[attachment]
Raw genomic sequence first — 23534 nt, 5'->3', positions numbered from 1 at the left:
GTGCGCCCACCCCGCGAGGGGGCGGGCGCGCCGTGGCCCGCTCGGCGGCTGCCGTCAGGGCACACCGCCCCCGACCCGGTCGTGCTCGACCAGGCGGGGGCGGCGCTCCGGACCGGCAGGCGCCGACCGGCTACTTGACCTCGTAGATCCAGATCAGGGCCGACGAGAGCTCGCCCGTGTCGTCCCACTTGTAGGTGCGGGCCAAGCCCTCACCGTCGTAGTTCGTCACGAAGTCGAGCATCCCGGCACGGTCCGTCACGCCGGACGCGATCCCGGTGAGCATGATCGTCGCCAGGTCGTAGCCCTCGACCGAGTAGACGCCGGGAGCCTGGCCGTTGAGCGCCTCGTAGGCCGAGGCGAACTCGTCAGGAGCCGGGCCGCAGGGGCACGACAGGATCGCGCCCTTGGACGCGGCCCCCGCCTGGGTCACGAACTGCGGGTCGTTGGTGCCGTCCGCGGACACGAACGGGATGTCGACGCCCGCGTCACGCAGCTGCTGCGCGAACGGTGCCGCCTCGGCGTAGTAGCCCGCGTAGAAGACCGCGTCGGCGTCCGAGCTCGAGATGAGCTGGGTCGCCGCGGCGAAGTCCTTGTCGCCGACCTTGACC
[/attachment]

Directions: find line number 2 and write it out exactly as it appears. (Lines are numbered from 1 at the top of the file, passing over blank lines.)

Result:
GTGCGCCCACCCCGCGAGGGGGCGGGCGCGCCGTGGCCCGCTCGGCGGCTGCCGTCAGGGCACACCGCCCCCGACCCGGTCGTGCTCGACCAGGCGGGGGCGGCGCTCCGGACCGGCAGGCGCCGACCGGCTACTTGACCTCGTAGATCCAGATCAGGGCCGACGAGAGCTCGCCCGTGTCGTCCCACTTGTAGGTGCGGGCCAAGCCCTCACCGTCGTAGTTCGTCACGAAGTCGAGCATCCCGGCACGGTCCGTCACGCCGGACGCGATCCCGGTGAGCATGATCGTCGCCAGGTCGTAGCCCTCGACCGAGTAGACGCCGGGAGCCTGGCCGTTGAGCGCCTCGTAGGCCGAGGCGAACTCGTCAGGAGCCGGGCCGCAGGGGCACGACAGGATCGCGCCCTTGGACGCGGCCCCCGCCTGGGTCACGAACTGCGGGTCGTTGGTGCCGTCCGCGGACACGAACGGGATGTCGACGCCCGCGTCACGCAGCTGCTGCGCGAACGGTGCCGCCTCGGCGTAGTAGCCCGCGTAGAAGACCGCGTCGGCGTCCGAGCTCGAGATGAGCTGGGTCGCCGCGGCGAAGTCCTTGTCGCCGACCTTGACC